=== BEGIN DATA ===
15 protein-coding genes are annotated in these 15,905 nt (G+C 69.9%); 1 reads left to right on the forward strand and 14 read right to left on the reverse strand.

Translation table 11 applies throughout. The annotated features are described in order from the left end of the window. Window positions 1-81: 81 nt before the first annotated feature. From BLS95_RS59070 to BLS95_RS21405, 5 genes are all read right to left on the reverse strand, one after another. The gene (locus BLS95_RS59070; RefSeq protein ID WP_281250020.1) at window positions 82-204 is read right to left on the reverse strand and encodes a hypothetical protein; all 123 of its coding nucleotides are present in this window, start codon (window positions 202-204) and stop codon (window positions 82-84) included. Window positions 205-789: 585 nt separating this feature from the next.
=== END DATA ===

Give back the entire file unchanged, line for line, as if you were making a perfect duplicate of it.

15 protein-coding genes are annotated in these 15,905 nt (G+C 69.9%); 1 reads left to right on the forward strand and 14 read right to left on the reverse strand.

Translation table 11 applies throughout. The annotated features are described in order from the left end of the window. Window positions 1-81: 81 nt before the first annotated feature. From BLS95_RS59070 to BLS95_RS21405, 5 genes are all read right to left on the reverse strand, one after another. The gene (locus BLS95_RS59070; RefSeq protein ID WP_281250020.1) at window positions 82-204 is read right to left on the reverse strand and encodes a hypothetical protein; all 123 of its coding nucleotides are present in this window, start codon (window positions 202-204) and stop codon (window positions 82-84) included. Window positions 205-789: 585 nt separating this feature from the next.